All deputy recruits go through school resource officer training, and those who are assigned to schools get additional annual training. In a 2013 review of police academies across the nation, Tennessee was cited as the only state that had specific training for officers deployed to schools.

call out

Our readers had a lot to say in 2017. Make your voice heard in 2018.

PHOTO: Chris Hill/Whitney Achievement School
Teacher Carl Schneider walks children home in 2015 as part of the after-school walking program at Whitney Achievement Elementary School in Memphis. This photograph went viral and inspired a First Person reflection from Schneider in 2017.

Last year, some of our most popular pieces came from readers who told their stories in a series that we call First Person.

For instance, Carl Schneider wrote about the 2015 viral photograph that showed him walking his students home from school in a low-income neighborhood of Memphis. His perspective on what got lost in the shuffle continues to draw thousands of readers.

First Person is also a platform to influence policy. Recent high school graduate Anisah Karim described the pressure she felt to apply to 100 colleges in the quest for millions of dollars in scholarships. Because of her piece, the school board in Memphis is reviewing the so-called “million-dollar scholar” culture at some high schools.

Do you have a story to tell or a point to make? In 2018, we want to give an even greater voice to students, parents, teachers, administrators, advocates and others who are trying to improve public education in Tennessee. We’re looking for essays of 500 to 750 words grounded in personal experience.

Whether your piece is finished or you just have an idea to discuss, drop a line to Community Editor Caroline Bauman at cbauman@chalkbeat.org.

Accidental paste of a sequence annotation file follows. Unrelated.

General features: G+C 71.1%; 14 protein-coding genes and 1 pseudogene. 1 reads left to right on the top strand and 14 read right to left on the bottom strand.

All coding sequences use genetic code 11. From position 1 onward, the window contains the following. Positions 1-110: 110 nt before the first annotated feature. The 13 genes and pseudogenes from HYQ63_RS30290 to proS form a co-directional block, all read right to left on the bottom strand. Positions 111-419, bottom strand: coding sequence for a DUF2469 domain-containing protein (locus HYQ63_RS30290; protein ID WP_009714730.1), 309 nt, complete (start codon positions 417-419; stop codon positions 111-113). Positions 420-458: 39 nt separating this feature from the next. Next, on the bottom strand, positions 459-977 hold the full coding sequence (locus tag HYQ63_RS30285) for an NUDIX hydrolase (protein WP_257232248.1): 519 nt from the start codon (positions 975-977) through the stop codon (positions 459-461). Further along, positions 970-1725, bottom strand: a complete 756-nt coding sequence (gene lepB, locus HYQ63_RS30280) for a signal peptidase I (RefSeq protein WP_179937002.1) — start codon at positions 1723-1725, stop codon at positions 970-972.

But first, check out these top First Person pieces from Tennesseans in 2017:

My high school told me to apply to 100 colleges — and I almost lost myself in the process

“A counselor never tried to determine what the absolute best school for me would be. I wasted a lot of time, money and resources trying to figure that out. And I almost lost myself in the process.” —Anisah Karim     

Why I’m not anxious about where my kids go to school — but do worry about the segregation that surrounds us

“In fact, it will be a good thing for my boys to learn alongside children who are different from them in many ways — that is one advantage they will have that I did not, attending parochial schools in a lily-white suburb.” —Mary Jo Cramb

I covered Tennessee’s ed beat for Chalkbeat. Here’s what I learned.

“Apathy is often cited as a major problem facing education. That’s not the case in Tennessee.” —Grace Tatter

I went viral for walking my students home from school in Memphis. Here’s what got lost in the shuffle.

“When #blacklivesmatter is a controversial statement; when our black male students have a one in three chance of facing jail time; when kids in Memphis raised in the bottom fifth of the socioeconomic bracket have a 2.6 percent chance of climbing to the top fifth — our walking students home does not fix that, either.” —Carl Schneider

I think traditional public schools are the backbone of democracy. My child attends a charter school. Let’s talk.

“It was a complicated choice to make. The dialogue around school choice in Nashville, though, doesn’t often include much nuance — or many voices of parents like me.” —Aidan Hoyal

I grew up near Charlottesville and got a misleading education about Civil War history. Students deserve better.

“In my classroom discussions, the impetus for the Civil War was resigned to a debate over the balance of power between federal and state governments. Slavery was taught as a footnote to the cause of the war.” —Laura Faith Kebede